Another topic that was raised on Friday's call, and has been raised in conversations among the players before, was post-career health care. Currently, the NFL provides health care for players up to five years after they're out of the league, and players wanted to know why the current deal wouldn't extend that to 10 or even 15 years.

Overall, those opposed to playing 17 games in a season said they needed to be convinced owners were accurately estimating how much extra money they'd make from regular-season expansion and that there wasn't any more they could get from the owners' side in exchange for agreeing to 17 games. Tuesday's meeting offers the players a chance to talk directly with the owners, express their lingering concerns and potentially get answers to some of the questions they couldn't get answered on Friday's call.

While it's possible the owners are willing to offer more than is offered in the current proposal, it's worth noting that Thursday's owner vote to approve was not unanimous and that several owners -- even some who voted to approve the deal -- expressed concerns during Thursday's meeting that they were giving up too much. Significant changes to the deal as a result of Tuesday's meeting could result in the owners having to vote again, and it's difficult to predict which way that would go.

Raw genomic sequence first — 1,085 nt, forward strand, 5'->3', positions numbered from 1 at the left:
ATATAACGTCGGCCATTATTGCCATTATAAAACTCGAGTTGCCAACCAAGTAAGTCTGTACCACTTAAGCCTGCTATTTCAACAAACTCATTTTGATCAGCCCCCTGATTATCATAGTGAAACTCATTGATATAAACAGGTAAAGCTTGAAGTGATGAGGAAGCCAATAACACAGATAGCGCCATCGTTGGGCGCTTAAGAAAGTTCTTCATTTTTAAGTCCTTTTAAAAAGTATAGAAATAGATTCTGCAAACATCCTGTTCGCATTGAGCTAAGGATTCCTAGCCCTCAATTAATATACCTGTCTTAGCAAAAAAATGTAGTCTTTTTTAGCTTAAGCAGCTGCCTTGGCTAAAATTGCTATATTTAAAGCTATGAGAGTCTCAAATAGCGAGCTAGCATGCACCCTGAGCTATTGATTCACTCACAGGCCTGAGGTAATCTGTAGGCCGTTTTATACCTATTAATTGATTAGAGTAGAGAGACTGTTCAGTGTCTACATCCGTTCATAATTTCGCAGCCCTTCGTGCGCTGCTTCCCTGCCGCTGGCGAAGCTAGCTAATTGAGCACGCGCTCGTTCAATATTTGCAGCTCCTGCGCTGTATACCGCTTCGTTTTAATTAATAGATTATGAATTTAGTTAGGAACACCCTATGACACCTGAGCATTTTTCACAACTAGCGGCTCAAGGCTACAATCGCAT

Owners would like to get the CBA done this offseason, even though it's got 13 months left on it, because they're interested in negotiating extensions to their TV network deals and would like to know they've secured 10 more years of labor peace as well as expansion of the regular season and playoffs before entering into those discussions. Some on the players' side believe that gives them more leverage than they feel they've exerted so far.

The league decided over the weekend to push back the window for applying franchise and transition tags by two days -- it now runs from Feb. 27 to March 12 -- to give teams time to figure out whether they'll be operating under new rules this offseason. If no new agreement is reached, 2020 will operate as the "Final League Year" under the current CBA and some rules will be different than they were in the previous nine years.

Teams would be allowed, for example, to use both the franchise and the transition tags this year, whereas in prior years they could use only one or the other. And teams would not be allowed to designate players as post-June 1 cuts for purposes of spreading dead-money cap hits out over two years.

The players' voting procedure seems to remain a bit of a moving target as well. After Friday's call, NFLPA sources said they planned to hold a vote of the full body of membership regardless of the outcome of the player representatives' vote. But on Monday, the NFLPA sent a memo to players saying a majority vote by the board of player reps would be necessary to move the process ahead to a full-membership vote.

Officially, according to the NFLPA's constitution, two-thirds of the board of player reps would need to vote to approve in order for it to be considered a recommendation of the deal. But the NFLPA believes it can move ahead to a full-membership vote without an official recommendation as long as the majority of player reps favor the deal.